When I think of libraries, I think old-school. Vintage books and vast wooden tables. Tall wooden shelves and even taller windows. The soft light of a brass library lamp illuminating the pages of a classic novel. Can you smell the scent of old paper and furniture polish? Can you hear the “click click” of the librarian’s due-date stamp? I sure can. These are the very images that inspired me to create these “Ex Libris” wedding reception place cards, escort cards, favors, garlands, signage and envelopes.
I made the tented escort cards shown above using the pages of an old book I purchased for $1 at a used book store. I wanted to find a very small tome, and I did! These pages are only 3¾” x 5¾.” I removed the pages, leaving the paper edges rough. The gold-hued background paper is thick & textured (from the scrapbook store). The names and table numbers are written on lovely tan linen paper, each cut to size. I used a burnt umber watercolor marker to write the names in my “contempo” writing style. I affixed everything using a regular glue stick. I do believe Elizabeth & Mr. Darcy will enjoy locating their escort cards and sitting at Table 3 together. (If used for an actual wedding, the cards for each guest would be displayed alphabetically on a tabletop or pin board at the venue entrance.)
For the table number signs above, I cut out table numbers free-handed out of heavy textured scrapbook paper. I stacked up books, and then affixed the top of the numbers with double-sided tape, so that the numbers hang loosely down the stack of books, creating shadows. A simple, yet unique, way to display numbers on a reception table. I really like the way the numbers look hanging in front of the fore-edge of the book, but I also made a sign with the numbers hanging over the book spines.
I made the table name sign shown above (“Great Expectations”) using 12×12 scrapbook paper printed with a book motif. I folded the paper in half, to make a tented sign. I layered vintage-looking papers for the border. I wrote the name in burnt umber ink. Incredibly simple! I can imagine a beautiful assortment of book-title table names for a library-themed wedding, using a mix-match of different papers & ink colors. These signs are the perfect accompaniment to the library book pocket escort cards, presented below.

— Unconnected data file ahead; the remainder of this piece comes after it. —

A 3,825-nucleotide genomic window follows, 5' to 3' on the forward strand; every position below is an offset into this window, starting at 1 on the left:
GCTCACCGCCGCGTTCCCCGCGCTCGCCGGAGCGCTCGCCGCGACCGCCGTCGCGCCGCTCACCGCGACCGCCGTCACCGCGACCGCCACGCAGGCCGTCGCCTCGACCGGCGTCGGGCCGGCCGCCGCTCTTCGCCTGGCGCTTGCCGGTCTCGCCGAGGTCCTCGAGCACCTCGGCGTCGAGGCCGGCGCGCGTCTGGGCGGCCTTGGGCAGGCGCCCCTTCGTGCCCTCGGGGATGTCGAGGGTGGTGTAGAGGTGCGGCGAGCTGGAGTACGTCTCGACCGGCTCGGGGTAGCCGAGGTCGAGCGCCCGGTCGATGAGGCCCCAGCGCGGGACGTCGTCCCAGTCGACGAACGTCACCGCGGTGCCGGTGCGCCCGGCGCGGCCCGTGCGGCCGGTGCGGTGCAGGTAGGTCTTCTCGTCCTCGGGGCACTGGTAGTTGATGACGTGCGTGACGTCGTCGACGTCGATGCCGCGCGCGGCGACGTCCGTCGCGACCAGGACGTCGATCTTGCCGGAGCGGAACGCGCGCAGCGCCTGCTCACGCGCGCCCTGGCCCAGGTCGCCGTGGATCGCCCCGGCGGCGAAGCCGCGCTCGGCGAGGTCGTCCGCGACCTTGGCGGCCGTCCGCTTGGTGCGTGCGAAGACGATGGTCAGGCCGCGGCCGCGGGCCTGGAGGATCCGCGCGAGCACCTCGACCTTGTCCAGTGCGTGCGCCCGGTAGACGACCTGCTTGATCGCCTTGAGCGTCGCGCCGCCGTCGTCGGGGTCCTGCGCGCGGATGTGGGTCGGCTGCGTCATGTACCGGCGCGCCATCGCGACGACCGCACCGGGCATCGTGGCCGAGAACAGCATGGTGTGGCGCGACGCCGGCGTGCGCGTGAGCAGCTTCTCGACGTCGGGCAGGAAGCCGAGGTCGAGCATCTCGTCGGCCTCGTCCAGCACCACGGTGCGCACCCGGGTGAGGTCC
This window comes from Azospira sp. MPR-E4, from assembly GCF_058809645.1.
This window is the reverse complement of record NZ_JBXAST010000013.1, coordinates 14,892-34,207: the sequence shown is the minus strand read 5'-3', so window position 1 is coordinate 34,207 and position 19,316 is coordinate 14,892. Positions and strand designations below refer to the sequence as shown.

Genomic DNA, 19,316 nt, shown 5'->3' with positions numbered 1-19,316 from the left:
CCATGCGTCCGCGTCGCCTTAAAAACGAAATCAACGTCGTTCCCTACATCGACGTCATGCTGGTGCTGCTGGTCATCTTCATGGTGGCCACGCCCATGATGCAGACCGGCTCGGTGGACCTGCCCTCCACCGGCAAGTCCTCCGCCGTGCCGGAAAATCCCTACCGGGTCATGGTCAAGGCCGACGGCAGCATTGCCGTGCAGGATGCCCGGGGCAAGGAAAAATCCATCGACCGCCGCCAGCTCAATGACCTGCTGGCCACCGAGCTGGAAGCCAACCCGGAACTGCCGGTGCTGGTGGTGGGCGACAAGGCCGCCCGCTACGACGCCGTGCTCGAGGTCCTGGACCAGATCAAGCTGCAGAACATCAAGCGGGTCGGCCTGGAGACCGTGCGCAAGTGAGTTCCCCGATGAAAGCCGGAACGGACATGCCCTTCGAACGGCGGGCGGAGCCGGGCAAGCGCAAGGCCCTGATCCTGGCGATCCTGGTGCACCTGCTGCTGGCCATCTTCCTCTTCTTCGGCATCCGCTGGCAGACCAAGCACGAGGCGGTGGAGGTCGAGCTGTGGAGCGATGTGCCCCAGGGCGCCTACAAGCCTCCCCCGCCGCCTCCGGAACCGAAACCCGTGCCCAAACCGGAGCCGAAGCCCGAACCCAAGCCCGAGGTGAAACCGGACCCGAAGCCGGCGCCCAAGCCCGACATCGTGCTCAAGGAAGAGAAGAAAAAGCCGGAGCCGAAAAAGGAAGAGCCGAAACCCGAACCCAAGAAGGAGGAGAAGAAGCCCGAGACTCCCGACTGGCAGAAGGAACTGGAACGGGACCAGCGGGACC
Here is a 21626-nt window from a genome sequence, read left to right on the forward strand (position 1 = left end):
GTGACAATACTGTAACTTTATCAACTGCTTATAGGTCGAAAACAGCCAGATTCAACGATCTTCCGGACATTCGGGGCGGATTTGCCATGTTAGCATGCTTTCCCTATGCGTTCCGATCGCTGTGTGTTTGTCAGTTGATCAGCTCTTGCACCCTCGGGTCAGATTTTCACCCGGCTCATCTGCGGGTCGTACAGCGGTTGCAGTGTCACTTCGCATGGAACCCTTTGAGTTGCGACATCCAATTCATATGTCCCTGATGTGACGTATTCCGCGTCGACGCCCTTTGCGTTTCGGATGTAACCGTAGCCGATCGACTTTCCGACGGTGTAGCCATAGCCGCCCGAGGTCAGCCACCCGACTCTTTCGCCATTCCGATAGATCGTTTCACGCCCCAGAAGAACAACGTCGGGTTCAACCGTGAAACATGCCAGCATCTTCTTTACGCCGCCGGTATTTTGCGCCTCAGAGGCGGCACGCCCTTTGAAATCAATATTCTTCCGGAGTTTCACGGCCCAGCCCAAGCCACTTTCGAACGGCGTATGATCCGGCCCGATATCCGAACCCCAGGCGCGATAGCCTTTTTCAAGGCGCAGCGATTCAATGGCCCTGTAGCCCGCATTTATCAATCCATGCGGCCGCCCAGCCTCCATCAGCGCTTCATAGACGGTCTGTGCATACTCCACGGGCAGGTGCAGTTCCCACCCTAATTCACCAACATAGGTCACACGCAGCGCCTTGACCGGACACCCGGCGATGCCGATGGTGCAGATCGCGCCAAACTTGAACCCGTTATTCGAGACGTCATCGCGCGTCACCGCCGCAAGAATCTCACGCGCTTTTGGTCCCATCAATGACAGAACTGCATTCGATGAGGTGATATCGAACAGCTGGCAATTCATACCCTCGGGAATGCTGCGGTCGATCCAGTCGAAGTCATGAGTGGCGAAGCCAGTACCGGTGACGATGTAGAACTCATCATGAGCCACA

I love these adorable library book pocket escort cards! The guests’ names are written on the outside of the pocket. Their table assignment is written on the authentic library card tucked inside the pocket. In these examples, the tables aren’t issued numbers, but instead have names of famous books, modern & classic (the author’s name is written out as well!). I used a real date stamper from a local school supply store to stamp the wedding date on the card under “due date.” I wrote the guests’ names on the removable cards as well as on the outer pocket. The pockets looked a little plain after I’d written the names on them (in the burnt umber watercolor marker). So I stamped them with whimsical hearts (chocolate brown ink first, then copper ink on top of that, for a little depth).
For the place card favor above, I wrote the guest’s name on five (5) authentic “Ex Libris” bookplates, bundled them with twine, and attached a hand-written “thank you” tag, stamped with a heart. These bookplate bundles can be used as place cards (as shown in the above photo) or lined up alphabetically on a table top as a favor display. A lovely and useful favor for the wedding guests!
I made the bookmark place card favor (photo below) out of various vintage-looking scrapbook papers. I cut them 8”x2”, and rounded the edges (not perfectly, by design). I smudged some brown & copper inks on them to grunge them up & make them look old. I punched a hole at the top of each bookmark and looped gold-colored cloth ribbon through the holes. I found the ribbon at the local craft store (I love it!). I wrote the names in broad-nib calligraphy in traditional black ink. I *really* wanted to write the names directly on the bookmarks, but the writing did not show up very well, even on the paper with the most subtle designs. So I put the names on tan linen paper, cut to size, then rounded the edges & smudged them up. I mounted the names with double-sided tape. Pretty!